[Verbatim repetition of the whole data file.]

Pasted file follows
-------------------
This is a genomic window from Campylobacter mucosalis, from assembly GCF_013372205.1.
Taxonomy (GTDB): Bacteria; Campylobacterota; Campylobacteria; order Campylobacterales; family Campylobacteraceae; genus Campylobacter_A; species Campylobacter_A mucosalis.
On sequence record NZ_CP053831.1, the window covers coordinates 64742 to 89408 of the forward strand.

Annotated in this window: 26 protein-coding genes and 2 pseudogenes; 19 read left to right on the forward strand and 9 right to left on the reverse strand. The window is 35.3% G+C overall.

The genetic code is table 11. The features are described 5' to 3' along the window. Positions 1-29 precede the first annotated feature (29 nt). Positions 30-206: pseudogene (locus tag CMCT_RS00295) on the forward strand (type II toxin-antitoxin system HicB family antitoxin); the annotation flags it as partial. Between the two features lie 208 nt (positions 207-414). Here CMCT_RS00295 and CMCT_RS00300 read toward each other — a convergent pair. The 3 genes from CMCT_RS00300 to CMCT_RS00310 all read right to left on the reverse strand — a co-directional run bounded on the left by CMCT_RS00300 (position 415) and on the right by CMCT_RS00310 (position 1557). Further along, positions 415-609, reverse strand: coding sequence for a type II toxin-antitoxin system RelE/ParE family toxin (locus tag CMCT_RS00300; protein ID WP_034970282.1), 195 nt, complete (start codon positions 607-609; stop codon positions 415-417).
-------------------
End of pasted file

This is a genomic window from Campylobacter mucosalis, from assembly GCF_013372205.1.
Taxonomy (GTDB): Bacteria; Campylobacterota; Campylobacteria; order Campylobacterales; family Campylobacteraceae; genus Campylobacter_A; species Campylobacter_A mucosalis.
On sequence record NZ_CP053831.1, the window covers coordinates 64742 to 89408 of the forward strand.

Annotated in this window: 26 protein-coding genes and 2 pseudogenes; 19 read left to right on the forward strand and 9 right to left on the reverse strand. The window is 35.3% G+C overall.

The genetic code is table 11. The features are described 5' to 3' along the window. Positions 1-29 precede the first annotated feature (29 nt). Positions 30-206: pseudogene (locus tag CMCT_RS00295) on the forward strand (type II toxin-antitoxin system HicB family antitoxin); the annotation flags it as partial. Between the two features lie 208 nt (positions 207-414). Here CMCT_RS00295 and CMCT_RS00300 read toward each other — a convergent pair. The 3 genes from CMCT_RS00300 to CMCT_RS00310 all read right to left on the reverse strand — a co-directional run bounded on the left by CMCT_RS00300 (position 415) and on the right by CMCT_RS00310 (position 1557). Further along, positions 415-609, reverse strand: coding sequence for a type II toxin-antitoxin system RelE/ParE family toxin (locus tag CMCT_RS00300; protein ID WP_034970282.1), 195 nt, complete (start codon positions 607-609; stop codon positions 415-417).